Mugabe ignores resignation ultimatum

Zimbabwe's President Robert Mugabe
Zimbabwe's President Robert Mugabe delivers a speech during a graduation ceremony at the Zimbabwe Open University in Harare, where he presides as the Chancellor on November 17, 2017. It was his first public appearance since the military takeover on November 14. FILE | NATION MEDIA GROUP 

Zimbabwe's ruling Zanu-PF party summoned its MPs to discuss the future of its leader, President Robert Mugabe, after a deadline for his resignation came and went on Monday.

The deadline was set by Zanu-PF.

The embattled leader surprised Zimbabweans on Sunday, declaring on TV that he planned to remain as president.

Zanu-PF said it backs impeachment, and proceedings could begin as soon as Tuesday when parliament meets.

In a draft motion, seen by Reuters news agency, the party blamed the president for what it called an "unprecedented economic tailspin".

His wife

The public has poured on to the streets in protest in recent days, calling for the end of Mr Mugabe's 37-year presidency.

His grip on power has weakened considerably since the country's army intervened on Wednesday in a row over who should succeed him.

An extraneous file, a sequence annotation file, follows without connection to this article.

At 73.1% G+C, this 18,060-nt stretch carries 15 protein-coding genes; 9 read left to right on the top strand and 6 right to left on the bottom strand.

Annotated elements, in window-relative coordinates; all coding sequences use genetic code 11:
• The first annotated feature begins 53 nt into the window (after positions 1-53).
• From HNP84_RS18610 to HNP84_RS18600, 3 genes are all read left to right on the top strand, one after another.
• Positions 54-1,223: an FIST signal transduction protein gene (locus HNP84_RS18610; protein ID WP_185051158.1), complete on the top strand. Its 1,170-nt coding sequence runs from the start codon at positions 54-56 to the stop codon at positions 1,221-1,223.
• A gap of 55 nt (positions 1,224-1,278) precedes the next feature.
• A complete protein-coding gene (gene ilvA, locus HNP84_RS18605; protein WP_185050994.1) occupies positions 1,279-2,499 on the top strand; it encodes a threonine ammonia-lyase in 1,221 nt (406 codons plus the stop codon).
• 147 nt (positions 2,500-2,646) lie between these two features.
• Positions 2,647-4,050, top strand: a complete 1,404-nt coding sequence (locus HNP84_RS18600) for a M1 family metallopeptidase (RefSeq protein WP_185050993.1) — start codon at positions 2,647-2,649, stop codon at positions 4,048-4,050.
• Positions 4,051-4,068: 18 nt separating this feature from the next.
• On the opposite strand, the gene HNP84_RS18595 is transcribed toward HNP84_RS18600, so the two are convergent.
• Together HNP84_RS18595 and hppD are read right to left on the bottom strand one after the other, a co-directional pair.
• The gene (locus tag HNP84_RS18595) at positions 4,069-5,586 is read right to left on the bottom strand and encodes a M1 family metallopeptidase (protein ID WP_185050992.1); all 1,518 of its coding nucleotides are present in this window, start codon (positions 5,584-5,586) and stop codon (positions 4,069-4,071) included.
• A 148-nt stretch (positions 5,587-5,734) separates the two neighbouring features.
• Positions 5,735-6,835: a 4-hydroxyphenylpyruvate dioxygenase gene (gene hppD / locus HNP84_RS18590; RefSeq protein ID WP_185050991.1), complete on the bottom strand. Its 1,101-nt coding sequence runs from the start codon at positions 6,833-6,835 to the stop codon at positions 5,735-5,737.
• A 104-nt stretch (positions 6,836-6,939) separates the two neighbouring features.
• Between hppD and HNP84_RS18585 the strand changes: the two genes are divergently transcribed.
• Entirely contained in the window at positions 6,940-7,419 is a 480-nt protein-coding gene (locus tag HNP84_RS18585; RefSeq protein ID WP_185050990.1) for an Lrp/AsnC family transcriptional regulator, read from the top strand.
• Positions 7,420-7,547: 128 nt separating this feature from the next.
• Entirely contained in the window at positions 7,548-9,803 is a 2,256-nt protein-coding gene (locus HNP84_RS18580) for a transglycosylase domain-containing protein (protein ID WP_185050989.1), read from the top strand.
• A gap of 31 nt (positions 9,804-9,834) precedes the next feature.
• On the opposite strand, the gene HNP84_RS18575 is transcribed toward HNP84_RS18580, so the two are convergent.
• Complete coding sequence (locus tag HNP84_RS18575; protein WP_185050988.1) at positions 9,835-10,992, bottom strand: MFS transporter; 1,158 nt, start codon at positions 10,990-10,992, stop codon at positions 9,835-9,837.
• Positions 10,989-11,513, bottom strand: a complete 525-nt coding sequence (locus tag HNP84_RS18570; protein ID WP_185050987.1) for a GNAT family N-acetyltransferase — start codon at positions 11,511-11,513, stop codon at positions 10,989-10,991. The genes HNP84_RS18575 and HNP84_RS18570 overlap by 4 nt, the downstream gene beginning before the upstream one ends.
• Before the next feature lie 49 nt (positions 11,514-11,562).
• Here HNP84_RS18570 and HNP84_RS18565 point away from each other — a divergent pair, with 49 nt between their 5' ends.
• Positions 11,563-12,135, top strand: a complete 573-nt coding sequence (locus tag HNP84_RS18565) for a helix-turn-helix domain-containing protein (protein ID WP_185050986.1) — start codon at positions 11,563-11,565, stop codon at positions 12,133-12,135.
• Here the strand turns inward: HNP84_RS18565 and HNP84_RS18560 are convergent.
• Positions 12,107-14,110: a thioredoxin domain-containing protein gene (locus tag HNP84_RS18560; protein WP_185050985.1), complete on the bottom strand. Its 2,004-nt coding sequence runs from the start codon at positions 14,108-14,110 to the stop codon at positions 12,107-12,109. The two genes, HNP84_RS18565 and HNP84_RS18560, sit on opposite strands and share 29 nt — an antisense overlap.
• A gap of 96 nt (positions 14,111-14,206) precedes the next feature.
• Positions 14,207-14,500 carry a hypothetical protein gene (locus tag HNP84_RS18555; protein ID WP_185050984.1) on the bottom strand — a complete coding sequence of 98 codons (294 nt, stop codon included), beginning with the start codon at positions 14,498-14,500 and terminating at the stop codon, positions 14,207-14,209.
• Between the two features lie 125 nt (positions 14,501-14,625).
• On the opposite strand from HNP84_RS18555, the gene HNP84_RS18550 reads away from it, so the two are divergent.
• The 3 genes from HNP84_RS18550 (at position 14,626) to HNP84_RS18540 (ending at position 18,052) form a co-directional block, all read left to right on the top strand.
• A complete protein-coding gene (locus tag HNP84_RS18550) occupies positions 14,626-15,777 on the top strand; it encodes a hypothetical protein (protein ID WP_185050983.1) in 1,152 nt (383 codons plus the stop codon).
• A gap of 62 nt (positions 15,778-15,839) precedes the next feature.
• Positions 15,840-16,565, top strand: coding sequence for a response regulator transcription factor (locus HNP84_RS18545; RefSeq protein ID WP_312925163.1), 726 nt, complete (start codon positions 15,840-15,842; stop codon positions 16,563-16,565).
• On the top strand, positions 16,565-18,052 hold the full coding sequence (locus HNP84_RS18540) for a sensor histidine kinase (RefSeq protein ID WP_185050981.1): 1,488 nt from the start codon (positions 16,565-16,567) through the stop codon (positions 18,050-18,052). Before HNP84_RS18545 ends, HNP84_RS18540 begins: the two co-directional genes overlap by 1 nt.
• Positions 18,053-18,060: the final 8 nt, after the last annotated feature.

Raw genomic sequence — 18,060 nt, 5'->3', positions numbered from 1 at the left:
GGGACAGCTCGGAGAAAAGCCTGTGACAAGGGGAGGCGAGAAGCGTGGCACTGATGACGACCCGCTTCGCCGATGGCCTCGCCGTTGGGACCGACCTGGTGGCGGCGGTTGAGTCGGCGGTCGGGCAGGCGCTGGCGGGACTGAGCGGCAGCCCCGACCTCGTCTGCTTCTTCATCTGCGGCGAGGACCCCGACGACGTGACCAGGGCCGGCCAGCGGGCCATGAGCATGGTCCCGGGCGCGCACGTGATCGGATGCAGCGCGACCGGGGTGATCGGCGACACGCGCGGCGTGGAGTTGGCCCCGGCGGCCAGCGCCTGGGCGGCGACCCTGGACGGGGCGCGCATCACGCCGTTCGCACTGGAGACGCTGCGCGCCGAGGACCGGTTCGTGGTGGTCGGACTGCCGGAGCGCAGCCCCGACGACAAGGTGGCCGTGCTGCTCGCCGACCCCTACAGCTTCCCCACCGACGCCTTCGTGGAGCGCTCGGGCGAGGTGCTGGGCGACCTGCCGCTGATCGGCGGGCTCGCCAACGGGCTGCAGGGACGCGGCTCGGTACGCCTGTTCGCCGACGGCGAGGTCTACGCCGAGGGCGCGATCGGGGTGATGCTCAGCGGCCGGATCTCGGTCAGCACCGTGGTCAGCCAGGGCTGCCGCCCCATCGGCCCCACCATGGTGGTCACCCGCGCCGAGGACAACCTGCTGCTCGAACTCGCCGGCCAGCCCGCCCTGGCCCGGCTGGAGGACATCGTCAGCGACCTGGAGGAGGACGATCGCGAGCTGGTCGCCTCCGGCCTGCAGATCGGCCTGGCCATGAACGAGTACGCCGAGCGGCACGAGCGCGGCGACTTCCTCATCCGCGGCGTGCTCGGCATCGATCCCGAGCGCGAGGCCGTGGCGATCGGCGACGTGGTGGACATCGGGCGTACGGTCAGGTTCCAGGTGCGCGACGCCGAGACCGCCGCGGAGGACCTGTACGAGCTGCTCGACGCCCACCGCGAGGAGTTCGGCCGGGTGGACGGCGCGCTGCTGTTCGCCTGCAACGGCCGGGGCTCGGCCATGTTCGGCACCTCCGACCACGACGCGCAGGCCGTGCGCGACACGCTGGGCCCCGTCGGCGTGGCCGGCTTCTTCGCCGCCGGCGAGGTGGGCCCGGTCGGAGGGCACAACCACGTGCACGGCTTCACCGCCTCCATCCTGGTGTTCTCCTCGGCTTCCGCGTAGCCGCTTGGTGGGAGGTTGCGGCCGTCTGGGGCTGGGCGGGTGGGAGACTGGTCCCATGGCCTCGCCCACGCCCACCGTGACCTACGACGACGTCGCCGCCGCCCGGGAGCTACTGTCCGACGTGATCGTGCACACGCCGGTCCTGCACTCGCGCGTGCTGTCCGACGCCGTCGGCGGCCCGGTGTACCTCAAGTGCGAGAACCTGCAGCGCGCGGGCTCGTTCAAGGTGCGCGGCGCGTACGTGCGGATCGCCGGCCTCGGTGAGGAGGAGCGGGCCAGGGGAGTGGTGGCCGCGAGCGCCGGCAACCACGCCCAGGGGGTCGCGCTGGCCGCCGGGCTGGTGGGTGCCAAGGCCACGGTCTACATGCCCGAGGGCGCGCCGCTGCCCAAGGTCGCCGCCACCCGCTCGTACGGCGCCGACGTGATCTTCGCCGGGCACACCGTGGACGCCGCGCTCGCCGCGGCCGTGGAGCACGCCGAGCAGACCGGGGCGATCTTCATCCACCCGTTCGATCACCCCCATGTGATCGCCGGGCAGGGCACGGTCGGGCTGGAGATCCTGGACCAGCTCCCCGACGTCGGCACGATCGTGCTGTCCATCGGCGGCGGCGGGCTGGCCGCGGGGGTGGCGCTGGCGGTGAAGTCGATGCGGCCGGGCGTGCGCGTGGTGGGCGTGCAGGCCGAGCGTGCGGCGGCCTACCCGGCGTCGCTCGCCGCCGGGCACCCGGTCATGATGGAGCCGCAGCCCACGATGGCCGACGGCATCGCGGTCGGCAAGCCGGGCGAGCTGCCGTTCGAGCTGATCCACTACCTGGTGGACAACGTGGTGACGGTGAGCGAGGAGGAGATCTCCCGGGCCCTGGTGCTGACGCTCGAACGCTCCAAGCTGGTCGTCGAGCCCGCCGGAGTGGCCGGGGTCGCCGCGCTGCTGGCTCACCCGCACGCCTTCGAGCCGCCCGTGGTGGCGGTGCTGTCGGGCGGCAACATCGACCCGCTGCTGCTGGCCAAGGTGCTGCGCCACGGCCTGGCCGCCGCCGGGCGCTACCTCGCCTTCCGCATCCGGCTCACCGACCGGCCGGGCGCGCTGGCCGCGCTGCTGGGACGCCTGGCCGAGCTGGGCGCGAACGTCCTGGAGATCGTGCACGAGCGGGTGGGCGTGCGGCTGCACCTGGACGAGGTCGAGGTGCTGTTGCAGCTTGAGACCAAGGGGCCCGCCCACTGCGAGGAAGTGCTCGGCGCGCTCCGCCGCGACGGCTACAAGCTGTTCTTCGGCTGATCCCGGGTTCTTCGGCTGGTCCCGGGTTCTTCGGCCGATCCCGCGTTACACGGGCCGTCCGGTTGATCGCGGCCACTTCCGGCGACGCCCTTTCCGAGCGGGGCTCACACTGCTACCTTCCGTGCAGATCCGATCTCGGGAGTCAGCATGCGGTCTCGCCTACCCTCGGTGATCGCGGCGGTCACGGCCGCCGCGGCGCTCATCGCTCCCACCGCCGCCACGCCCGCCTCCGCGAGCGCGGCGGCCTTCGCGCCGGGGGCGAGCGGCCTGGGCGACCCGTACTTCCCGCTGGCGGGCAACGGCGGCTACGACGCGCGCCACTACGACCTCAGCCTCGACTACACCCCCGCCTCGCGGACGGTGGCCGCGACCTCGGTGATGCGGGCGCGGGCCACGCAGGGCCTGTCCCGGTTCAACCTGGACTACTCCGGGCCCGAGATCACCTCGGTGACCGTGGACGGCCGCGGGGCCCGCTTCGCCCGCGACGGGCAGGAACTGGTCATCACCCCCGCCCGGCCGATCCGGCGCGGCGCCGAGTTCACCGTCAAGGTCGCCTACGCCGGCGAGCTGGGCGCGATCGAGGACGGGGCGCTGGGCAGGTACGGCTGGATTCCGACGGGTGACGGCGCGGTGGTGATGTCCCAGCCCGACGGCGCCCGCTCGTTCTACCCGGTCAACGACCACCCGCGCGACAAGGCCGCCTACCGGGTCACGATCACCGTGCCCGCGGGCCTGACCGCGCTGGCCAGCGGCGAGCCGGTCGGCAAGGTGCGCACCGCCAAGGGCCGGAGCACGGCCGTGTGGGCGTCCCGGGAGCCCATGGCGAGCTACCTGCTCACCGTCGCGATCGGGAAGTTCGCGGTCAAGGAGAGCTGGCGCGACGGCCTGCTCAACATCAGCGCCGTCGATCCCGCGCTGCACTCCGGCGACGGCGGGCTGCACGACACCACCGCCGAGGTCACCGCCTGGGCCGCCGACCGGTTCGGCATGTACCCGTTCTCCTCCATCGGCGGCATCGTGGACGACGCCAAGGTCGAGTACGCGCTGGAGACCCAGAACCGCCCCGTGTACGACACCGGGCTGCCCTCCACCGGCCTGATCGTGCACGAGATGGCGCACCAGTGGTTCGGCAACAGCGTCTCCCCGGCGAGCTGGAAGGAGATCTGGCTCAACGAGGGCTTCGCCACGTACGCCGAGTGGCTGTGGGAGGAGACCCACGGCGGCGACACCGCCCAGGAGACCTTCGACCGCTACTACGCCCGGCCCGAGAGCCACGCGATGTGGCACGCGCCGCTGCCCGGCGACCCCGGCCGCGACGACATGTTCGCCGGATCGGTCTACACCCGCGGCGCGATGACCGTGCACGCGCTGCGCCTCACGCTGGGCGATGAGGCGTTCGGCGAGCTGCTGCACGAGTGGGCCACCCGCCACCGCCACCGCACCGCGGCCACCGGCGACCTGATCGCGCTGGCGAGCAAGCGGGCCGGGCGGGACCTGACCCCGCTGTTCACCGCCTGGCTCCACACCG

The crisis began two weeks ago when the 93-year-old leader sacked his deputy Emmerson Mnangagwa, angering army commanders who saw it as an attempt to position his wife Grace as next president.

Zimbabwe has since then seen huge street rallies demanding his immediate resignation.

Rule is over

The protests have been backed by the influential War veterans - who fought in the conflict that led to independence from Britain in 1980.

The group's leader, Mr Chris Mutsvangwa, on Monday called for more demonstrations against the president's attempt to cling on to power.

"We want to see his back now," Mr Mutsvangwa said. "Mugabe, your rule is over. The emperor has no clothes. Thank you very much."
Harare was swirling with rumours that President Mugabe was planning his resignation and that he may go back on television to announce it at any stage, and that Sunday's speech was simply about giving carte blanche to the military for what they've done.

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